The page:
Kalisz is known as the future of the event in the U.S. with still-active Ryan Lochte having retired from the event and the Greatest of All Time Michael Phelps having called it a career. Kalisz's primary competition for a spot on the U.S. roster at the 2016 Rio Games currently looks to be Tyler Clary as no one else has emerged with the top-end speed and endurance to compete with Clary and Kalisz.
Ty Stewart (4:24.59), Indiana's Stephen Schmuhl (4:24.59), NCAP's Andrew Seliskar (4:27.07), Matt Navata (4:28.16) and Gator's Dan Wallace (4:28.56) also managed to make it into the championship heat. Lake Forest's Conor Dwyer smoked the B final with a time of 4:24.52.
Women's 50 breast
Trojan's Jessica Hardy turned in a fabulous double, but needed every bit of her energy to pull it off as she clipped Tennessee's Molly Hannis by the slimmest of margins in the finale of the sprint breaststroke.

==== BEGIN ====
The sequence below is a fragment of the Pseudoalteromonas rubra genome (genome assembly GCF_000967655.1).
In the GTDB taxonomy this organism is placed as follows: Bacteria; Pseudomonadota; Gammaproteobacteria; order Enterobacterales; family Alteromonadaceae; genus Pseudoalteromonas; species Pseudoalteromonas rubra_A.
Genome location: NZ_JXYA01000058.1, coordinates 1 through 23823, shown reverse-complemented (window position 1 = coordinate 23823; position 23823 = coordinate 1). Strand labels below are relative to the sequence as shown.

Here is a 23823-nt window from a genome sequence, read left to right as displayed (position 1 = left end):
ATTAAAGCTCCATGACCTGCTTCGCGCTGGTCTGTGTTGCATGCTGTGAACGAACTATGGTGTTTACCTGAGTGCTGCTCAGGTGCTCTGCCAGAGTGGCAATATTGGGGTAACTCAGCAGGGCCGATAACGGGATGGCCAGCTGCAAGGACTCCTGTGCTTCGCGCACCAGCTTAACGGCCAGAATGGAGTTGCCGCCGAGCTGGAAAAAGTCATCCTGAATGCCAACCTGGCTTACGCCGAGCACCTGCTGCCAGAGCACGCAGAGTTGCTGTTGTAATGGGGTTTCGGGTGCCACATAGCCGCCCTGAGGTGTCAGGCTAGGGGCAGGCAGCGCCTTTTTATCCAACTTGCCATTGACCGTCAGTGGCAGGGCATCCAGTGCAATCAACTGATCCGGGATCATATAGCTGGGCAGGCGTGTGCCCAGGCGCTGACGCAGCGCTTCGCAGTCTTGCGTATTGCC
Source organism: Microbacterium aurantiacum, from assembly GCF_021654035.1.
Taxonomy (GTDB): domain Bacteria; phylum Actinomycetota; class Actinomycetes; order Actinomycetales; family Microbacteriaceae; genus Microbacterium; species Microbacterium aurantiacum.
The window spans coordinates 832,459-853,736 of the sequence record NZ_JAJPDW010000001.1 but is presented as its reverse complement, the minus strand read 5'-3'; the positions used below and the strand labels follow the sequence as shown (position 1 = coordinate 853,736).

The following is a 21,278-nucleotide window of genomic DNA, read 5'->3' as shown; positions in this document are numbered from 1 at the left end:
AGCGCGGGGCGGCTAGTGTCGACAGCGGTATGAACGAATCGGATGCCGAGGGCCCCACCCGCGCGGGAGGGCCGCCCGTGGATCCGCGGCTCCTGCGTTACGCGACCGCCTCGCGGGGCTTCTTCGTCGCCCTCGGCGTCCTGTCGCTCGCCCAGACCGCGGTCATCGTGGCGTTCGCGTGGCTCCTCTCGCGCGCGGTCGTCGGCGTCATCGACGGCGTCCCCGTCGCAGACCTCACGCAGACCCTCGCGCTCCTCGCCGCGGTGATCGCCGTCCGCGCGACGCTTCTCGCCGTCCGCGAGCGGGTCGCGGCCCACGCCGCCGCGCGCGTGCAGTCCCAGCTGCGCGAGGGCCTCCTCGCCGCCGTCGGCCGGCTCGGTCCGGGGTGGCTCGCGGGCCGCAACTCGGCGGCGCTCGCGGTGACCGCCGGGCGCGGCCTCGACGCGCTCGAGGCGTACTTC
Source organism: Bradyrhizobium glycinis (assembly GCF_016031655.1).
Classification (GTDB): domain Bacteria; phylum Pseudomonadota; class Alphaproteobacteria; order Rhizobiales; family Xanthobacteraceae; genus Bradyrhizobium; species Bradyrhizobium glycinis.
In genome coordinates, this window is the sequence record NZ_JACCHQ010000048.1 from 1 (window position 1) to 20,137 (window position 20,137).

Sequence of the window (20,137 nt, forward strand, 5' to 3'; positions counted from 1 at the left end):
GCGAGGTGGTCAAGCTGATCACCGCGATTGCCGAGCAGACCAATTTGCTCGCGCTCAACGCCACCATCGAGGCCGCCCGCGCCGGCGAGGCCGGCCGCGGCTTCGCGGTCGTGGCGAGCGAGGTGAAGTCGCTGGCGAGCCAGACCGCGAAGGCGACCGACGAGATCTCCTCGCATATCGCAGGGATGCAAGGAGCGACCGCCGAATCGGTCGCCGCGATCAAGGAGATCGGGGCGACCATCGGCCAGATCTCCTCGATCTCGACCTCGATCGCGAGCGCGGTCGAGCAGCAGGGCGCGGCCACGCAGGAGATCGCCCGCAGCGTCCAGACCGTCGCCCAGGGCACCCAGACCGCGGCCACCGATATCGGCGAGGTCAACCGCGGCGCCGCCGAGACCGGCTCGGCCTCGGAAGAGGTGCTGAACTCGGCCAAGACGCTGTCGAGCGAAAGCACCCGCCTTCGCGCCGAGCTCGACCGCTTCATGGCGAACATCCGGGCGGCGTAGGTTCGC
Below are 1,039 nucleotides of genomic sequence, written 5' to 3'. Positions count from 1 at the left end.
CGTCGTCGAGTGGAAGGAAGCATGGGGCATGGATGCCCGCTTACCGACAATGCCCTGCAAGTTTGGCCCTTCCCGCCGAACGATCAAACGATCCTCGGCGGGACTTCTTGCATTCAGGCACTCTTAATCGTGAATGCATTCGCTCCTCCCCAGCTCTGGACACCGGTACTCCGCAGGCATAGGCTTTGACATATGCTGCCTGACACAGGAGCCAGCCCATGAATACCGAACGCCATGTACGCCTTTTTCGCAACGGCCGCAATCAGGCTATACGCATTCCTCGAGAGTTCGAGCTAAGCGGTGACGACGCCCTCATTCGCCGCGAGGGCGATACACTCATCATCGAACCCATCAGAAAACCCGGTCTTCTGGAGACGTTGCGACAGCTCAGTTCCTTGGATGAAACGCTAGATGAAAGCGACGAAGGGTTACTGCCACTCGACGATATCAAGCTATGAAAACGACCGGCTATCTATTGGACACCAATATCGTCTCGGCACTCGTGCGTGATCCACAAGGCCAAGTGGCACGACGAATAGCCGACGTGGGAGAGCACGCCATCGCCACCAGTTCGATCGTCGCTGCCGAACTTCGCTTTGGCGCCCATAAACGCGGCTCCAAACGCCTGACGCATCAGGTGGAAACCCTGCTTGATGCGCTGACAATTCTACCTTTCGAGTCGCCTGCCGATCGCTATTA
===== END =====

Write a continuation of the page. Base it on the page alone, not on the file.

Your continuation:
Hardy touched out Hannis, 30.71 to 30.72, in the finale after setting the meet record with a third-ranked time of 30.70 in prelims. The win gave Hardy $1,000 in cash winnings tonight, while Hannis moved to fourth in the world rankings behind Hardy , Yuliya Efimova (30.56) and Ruta Meilutyte (30.57). Ashley Wanland rounded out the podium with a third-place effort of 31.53.
Laura Sogar (31.56), Rebecca Ejdervik (32.01), Lillia King (32.34), Katie Meili (32.43) and Michigan's Angela Chokran (32.85) also competed in the championship heat. Meanwhile, Venezuela's Mercedes Toledo touched first in the B final with a 32.77.
Men's 50 breast
Hardy's training partner Mike Alexandrov also pulled off the breaststroke double as he raced to 27.71 for the sprint breaststroke triumph. That swim put him just on the outside of the top 10 in the world this year, but still managed to earn Alexandrov another first-place check for $500.
Club Wolverine's Richard Funk (28.11) and DANA's Jorge Murillo (28.28) placed second and third in the finale, while NYAC's Mark Gangloff took fourth in 28.40.
Tennessee's Bradley Craig (28.46), Trojan's Azad Al-Barazi (28.77), Minnetonka's Nelson Westby (28.99) and Athens Bulldogs' Nicolas Fink (29.03) posted the other finale finishes this evening. Sherbrooke's Jon Naisby claimed the B final win in 28.97.